The Soviet Union may be moving toward a free market, but it may be a long time before the phone system catches up. Mark Ganslaw, president of Silver Spring-based Data Sciences Inc., sees a business opportunity in that -- at least for a while.

Ganslaw founded East-West Express, through which people here can send facsimiles to Moscow, where the machines are scarce, from their own fax machines. Ganslaw gives the sender the phone number and access code to the Moscow office of a Soviet agency called PolyFax, where fax recipients are called to pick up their documents. Soviets who don't have their own fax machines can use PolyFax to send documents to the United States.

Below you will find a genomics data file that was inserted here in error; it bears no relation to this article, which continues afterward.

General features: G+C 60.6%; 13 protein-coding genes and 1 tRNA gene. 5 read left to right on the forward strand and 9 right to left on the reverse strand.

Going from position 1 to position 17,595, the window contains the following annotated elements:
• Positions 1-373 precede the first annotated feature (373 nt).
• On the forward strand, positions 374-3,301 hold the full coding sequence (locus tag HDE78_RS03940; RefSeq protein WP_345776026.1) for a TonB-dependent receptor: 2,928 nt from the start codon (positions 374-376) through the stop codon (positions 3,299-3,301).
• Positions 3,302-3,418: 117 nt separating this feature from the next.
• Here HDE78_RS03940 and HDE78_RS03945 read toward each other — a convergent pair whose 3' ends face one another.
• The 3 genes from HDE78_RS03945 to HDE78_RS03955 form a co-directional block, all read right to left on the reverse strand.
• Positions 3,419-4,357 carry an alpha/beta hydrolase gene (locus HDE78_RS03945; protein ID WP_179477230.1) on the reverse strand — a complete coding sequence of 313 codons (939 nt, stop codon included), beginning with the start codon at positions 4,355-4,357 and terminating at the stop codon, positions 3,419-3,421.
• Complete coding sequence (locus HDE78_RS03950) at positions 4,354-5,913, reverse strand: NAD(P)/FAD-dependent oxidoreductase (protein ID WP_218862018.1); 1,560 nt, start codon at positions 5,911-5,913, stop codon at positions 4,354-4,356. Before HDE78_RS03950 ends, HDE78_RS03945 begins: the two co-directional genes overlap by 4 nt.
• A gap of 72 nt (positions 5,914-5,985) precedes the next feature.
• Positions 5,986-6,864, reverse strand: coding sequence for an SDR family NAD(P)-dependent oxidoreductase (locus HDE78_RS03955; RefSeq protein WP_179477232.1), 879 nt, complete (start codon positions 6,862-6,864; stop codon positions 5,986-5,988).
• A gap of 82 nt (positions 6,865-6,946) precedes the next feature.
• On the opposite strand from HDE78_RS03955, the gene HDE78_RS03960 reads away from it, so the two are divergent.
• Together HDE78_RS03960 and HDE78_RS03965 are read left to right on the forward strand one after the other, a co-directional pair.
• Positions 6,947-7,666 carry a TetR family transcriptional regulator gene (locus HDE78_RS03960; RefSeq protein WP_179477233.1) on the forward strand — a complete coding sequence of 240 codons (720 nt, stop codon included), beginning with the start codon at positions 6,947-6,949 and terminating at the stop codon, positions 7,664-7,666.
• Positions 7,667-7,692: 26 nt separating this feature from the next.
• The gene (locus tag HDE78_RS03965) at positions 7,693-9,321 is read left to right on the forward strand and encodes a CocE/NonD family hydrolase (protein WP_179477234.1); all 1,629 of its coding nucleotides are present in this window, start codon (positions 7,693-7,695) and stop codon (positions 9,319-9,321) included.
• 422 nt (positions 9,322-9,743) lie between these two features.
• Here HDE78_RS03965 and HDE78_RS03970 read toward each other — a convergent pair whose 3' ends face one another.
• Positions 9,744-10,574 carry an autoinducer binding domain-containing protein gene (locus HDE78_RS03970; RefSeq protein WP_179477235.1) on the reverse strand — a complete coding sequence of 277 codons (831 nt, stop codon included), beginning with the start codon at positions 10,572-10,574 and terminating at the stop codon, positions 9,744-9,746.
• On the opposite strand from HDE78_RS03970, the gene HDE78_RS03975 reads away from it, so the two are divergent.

The service isn't cheap: It costs $25 to $35 to send a four-page fax to Moscow, depending on how often the sender uses the service. That's because it's been an expensive venture, Ganslaw said. He provided PolyFax with two fax machines ("if one broke, they wouldn't be able to fix it") and sends the fax paper over, too.

He doesn't plan on East-West Express being around too long. "Two or three years from now, everyone in Moscow will have fax machines, too," he said.